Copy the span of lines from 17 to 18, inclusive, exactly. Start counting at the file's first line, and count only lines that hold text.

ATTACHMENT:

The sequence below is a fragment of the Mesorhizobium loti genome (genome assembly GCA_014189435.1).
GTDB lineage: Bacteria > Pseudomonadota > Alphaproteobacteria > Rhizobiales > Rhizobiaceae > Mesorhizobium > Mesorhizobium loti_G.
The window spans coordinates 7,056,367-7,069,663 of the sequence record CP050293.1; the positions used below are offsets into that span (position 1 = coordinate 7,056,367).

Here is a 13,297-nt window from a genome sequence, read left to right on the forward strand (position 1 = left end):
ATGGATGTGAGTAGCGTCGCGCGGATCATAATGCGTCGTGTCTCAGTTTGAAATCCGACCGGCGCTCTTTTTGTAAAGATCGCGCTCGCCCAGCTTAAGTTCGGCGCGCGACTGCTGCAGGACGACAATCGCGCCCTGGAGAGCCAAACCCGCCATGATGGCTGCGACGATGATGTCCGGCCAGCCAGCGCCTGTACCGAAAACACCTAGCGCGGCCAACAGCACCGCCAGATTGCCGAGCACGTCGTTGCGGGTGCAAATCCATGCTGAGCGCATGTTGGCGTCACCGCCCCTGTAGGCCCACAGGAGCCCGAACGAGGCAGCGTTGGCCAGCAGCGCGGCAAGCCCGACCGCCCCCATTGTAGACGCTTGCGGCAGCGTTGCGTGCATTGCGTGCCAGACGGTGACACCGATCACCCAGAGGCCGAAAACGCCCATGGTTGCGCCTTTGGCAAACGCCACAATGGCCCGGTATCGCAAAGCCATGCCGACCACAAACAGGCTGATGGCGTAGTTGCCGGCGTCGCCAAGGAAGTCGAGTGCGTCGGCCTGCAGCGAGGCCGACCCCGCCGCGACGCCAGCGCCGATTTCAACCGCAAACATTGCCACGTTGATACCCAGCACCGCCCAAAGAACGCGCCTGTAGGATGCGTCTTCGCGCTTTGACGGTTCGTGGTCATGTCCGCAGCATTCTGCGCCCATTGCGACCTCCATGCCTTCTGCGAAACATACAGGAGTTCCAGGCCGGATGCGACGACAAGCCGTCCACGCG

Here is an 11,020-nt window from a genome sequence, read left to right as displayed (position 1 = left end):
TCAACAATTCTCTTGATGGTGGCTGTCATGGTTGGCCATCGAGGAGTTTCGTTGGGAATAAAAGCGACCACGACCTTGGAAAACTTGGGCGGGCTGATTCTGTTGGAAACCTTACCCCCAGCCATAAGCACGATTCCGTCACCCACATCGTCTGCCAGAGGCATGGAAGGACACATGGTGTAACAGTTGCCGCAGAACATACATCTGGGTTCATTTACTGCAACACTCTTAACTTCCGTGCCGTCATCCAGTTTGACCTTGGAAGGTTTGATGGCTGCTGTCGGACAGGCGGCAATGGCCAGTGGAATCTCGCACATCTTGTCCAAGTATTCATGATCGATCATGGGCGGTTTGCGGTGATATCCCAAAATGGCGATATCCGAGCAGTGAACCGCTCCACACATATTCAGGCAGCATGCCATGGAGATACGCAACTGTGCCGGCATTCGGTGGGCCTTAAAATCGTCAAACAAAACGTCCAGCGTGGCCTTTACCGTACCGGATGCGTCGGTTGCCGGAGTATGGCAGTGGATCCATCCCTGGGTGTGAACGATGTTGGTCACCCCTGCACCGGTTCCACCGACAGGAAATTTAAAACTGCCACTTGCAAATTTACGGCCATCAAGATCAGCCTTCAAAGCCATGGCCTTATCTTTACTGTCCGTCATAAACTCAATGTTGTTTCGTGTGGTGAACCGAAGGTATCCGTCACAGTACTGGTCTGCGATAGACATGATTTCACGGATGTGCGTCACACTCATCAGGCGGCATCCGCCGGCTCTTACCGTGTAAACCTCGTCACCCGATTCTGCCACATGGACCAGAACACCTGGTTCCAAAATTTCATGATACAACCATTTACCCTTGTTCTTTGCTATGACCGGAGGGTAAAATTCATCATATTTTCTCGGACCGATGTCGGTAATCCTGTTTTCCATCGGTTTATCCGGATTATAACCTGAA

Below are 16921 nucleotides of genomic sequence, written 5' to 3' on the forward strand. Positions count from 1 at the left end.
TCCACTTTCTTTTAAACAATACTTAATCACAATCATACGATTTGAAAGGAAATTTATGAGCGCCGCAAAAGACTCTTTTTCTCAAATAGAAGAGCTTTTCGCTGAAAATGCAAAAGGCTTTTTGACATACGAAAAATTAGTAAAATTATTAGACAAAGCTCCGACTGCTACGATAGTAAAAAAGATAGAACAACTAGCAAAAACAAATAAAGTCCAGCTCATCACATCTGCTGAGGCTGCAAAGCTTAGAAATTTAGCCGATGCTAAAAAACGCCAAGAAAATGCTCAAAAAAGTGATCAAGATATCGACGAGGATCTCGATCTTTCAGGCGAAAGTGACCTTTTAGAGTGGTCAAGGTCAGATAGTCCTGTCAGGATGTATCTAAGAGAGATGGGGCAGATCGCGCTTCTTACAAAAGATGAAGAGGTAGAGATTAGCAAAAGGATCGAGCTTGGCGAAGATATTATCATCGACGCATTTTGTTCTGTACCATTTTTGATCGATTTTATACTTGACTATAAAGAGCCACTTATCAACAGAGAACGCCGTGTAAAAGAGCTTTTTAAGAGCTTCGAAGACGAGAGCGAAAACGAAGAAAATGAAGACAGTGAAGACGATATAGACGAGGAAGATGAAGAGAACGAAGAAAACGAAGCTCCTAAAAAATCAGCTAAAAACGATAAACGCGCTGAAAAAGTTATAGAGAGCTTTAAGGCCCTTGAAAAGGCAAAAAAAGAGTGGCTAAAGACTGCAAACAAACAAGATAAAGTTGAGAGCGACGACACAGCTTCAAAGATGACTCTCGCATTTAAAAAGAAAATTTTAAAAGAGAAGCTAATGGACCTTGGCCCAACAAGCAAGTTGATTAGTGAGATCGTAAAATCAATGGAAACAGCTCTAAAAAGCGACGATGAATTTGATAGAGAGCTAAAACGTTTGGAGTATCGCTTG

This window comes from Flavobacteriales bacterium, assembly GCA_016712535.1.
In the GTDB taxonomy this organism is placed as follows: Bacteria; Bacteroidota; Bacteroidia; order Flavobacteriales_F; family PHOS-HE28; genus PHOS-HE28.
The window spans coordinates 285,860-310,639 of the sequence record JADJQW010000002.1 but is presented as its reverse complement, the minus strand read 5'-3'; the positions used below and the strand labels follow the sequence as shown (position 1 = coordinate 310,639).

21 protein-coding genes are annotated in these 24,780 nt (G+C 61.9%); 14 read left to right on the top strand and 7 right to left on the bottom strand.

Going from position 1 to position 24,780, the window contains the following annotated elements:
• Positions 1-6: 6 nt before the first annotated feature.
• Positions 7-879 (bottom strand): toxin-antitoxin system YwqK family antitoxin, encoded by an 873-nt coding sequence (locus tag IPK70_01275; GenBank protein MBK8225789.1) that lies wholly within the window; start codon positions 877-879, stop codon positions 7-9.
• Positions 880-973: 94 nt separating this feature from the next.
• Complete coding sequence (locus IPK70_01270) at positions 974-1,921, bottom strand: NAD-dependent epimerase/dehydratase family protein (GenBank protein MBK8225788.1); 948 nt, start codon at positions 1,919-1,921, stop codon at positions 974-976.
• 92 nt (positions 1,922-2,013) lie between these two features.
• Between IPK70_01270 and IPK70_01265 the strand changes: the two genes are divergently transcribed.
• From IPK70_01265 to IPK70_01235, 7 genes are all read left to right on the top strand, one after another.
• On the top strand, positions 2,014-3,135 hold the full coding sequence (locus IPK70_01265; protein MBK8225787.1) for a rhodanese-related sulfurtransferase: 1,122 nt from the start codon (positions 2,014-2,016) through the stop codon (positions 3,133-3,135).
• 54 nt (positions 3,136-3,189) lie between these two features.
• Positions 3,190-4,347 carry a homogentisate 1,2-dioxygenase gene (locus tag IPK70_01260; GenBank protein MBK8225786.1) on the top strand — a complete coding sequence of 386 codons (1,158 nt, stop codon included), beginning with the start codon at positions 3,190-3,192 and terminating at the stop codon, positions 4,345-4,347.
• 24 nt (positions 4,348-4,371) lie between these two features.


• Positions 880-973: 94 nt separating this feature from the next.
• Complete coding sequence (locus IPK70_01270) at positions 974-1,921, bottom strand: NAD-dependent epimerase/dehydratase family protein (GenBank protein MBK8225788.1); 948 nt, start codon at positions 1,919-1,921, stop codon at positions 974-976.